He'd want to watch himself or he'll lose his reputation as the godfather of gloom.

In truth -- a concept about which he never tires of singing -- Cohen's music has nearly always been uplifting and joyful in its own way. The suicidal Kurt Cobain got it all wrong, of course, when in describing the saddest place he could think of on Nirvana's Penny Royal Tea, he sang of a "Leonard Cohen afterworld" where he could "sigh eternally". Cohen's best songs have a hymn-like truth to them.

And from whom better to get our truth than Cohen, a Jew who disappeared up a mountaintop to ponder Zen Buddhist koans, as Rolling Stone said. (His Zen-calm was possibly dashed in 2005 when Cohen filed a lawsuit alleging that his former manager Kelley Lynch had robbed him of millions of dollars. He won a $9.5m (€7.2m) court judgment against Ms Lynch.

The 10 new songs on Old Ideas, some critics have noted favourably, recall some of Cohen's earlier and most iconic sonic creations -- Suzanne and Bird on a Wire. "His measured, amelodic cadences may leave nonbelievers wondering why this guy creates such a fuss among fans and songwriting connoisseurs," writes Greg Kot in the Chicago Tribune. "But the approach suits songs of moral complexity, a pile-up of poignant images and punch lines that conflate mortality, romance, tragedy and comedy."

The old master's words are a joy to listen to. You can see why everyone from Bob Dylan to Kurt Cobain adored him and why we still flock to his concerts. (He said recently that his two-year world tour "warmed some part of my heart that had taken on a chill". So let's hope he'll be back in Ireland soon. )

"He wants to write a love song/ An anthem of forgiving/ A manual for living with defeat/ A cry above the suffering/ A sacrifice recovering/ But that isn't what I need him to complete," sings Cohen in Going Home.

On Banjo, a song inspired by the devastation of Hurricane Katrina, Cohen sings about watching "a broken banjo bobbing on the dark, infested sea".

He continues: "Don't know how it got there/ Maybe taken by the wave/ Don't know how it got there/ Probably taken by the wave."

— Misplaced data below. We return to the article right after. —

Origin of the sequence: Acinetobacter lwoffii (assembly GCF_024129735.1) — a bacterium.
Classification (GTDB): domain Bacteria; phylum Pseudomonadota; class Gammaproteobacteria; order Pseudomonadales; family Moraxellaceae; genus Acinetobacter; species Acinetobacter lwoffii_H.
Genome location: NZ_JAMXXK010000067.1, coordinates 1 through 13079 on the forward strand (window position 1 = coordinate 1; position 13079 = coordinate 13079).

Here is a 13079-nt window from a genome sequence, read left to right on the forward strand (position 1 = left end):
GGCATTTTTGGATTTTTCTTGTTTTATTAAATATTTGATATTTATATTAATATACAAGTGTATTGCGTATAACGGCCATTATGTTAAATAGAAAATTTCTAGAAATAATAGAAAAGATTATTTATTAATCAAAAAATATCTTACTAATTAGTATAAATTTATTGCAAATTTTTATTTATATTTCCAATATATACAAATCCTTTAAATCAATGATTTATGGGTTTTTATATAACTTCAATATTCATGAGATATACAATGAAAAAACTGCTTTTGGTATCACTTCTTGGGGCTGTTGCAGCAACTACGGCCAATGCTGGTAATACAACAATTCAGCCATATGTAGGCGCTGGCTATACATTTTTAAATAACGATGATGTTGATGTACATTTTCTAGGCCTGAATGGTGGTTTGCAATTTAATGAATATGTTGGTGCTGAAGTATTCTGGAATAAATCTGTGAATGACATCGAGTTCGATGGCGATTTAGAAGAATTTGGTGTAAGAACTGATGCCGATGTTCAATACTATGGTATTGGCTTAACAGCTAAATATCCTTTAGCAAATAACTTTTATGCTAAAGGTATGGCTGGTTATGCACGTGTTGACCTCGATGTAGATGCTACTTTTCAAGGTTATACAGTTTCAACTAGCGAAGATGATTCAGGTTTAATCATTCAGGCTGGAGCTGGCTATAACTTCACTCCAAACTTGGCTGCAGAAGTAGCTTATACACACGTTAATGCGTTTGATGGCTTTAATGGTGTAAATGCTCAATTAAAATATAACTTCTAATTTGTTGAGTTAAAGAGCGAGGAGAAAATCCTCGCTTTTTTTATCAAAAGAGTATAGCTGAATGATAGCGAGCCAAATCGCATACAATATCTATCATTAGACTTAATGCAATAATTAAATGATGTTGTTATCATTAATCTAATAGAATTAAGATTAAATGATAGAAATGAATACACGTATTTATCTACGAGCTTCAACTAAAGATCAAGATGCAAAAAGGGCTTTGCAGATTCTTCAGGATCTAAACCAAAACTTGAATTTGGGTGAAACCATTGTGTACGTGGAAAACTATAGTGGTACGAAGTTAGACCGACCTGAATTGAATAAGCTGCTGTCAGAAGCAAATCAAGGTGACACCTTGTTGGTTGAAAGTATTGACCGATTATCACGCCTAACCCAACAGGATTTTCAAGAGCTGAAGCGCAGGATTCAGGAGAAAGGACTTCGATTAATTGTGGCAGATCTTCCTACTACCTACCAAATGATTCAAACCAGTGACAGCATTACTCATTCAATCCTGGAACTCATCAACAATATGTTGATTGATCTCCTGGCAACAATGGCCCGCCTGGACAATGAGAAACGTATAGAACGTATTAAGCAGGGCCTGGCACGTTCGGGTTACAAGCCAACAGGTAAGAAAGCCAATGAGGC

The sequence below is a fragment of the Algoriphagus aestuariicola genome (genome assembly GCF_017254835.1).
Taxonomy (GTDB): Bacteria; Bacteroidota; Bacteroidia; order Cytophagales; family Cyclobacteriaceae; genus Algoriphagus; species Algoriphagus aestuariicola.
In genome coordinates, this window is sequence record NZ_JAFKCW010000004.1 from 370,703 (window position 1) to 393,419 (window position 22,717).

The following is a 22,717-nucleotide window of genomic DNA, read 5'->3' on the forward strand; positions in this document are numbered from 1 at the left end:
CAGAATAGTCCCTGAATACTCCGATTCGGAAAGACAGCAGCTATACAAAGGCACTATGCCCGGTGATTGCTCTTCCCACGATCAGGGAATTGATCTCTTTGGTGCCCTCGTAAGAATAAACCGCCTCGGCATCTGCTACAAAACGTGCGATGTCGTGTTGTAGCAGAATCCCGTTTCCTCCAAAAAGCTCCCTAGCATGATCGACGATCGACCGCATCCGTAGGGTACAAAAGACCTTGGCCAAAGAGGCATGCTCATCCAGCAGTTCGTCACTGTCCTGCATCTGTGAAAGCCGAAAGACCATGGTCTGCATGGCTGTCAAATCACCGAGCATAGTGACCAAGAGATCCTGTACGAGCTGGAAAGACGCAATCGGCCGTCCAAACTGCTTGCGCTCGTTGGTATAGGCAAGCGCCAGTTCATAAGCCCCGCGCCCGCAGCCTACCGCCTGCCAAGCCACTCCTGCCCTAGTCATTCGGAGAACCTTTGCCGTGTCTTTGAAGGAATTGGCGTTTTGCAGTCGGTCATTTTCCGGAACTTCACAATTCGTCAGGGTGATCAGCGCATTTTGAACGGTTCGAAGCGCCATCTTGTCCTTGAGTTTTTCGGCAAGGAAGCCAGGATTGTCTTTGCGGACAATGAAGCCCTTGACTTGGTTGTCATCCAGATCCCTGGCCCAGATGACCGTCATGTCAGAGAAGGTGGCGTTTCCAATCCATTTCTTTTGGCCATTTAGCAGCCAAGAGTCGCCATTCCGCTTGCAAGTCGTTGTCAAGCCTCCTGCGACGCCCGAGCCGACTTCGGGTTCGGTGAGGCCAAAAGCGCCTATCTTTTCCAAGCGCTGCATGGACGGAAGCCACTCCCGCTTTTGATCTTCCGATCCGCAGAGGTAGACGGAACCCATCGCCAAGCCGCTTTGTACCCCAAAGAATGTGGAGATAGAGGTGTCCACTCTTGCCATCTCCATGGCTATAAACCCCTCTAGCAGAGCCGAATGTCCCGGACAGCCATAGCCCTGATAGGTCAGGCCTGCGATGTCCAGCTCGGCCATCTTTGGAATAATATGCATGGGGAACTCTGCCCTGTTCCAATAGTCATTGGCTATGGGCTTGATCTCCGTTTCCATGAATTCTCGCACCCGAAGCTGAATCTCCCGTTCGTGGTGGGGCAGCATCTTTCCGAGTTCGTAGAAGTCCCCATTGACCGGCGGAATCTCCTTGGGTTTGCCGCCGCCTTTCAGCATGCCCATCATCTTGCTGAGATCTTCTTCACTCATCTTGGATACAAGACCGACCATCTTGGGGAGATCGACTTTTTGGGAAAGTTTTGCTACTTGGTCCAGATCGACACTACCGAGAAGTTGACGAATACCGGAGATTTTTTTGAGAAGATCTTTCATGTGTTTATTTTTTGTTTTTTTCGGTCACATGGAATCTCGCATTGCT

In Darkness, he sings:"I said, 'Is this contagious?'/ You said, 'Just drink it up.'"

There is plenty to drink up on Old Ideas. There is plenty of new ideas left in the sassy septuagenarian with the crooked smile. ;-)
(He said recently that his two-year world tour "warmed some part of my heart that had taken on a chill". So let's hope he'll be back in Ireland soon. )
John Meagher stated on Irish Independent review : Here's hoping that he will return to these shores, armed with his new songs.
:?: ;-)
2008~Dublin x 3,- Amsterdam,- London,- Berlin,- London x 2,. 2009~Dublin x 3,- Barcelona, Sept.- New York, Chelsea Hotel Plaque Dedication and MSG Concert,- Las Vegas. 2010~Sligo x 2, Las Vegas x 1.]2012, Ghent, Berlin, Dublin, Los Angeles, New York.
Like You Would Do For One You Love
JudasPriest
Posts: 275
Joined: Thu Jun 19, 2008 9:42 pm

Sligo-Help for newbies.

Postby JudasPriest » Fri Feb 03, 2012 1:11 am

Just to correct the record, The Times gave Old Ideas 4 stars, not 5.
carlowmike
Posts: 563
Joined: Wed Nov 12, 2008 10:53 pm
Location: it's just the way it changes, like the shoreline and the sea,!

Re: Sligo-Help for newbies.

Postby carlowmike » Wed Feb 15, 2012 11:29 pm

Sunday Independent "LIFE" section.
12th Feb. 2012.
Sing Hallelujah.
REBIRTH OF A LADIE'S' MAN.
At the age of 77, Leonard Cohen's new album, his twelfth, sees him on form as the dry-witted former ladies' man turned wise prophet.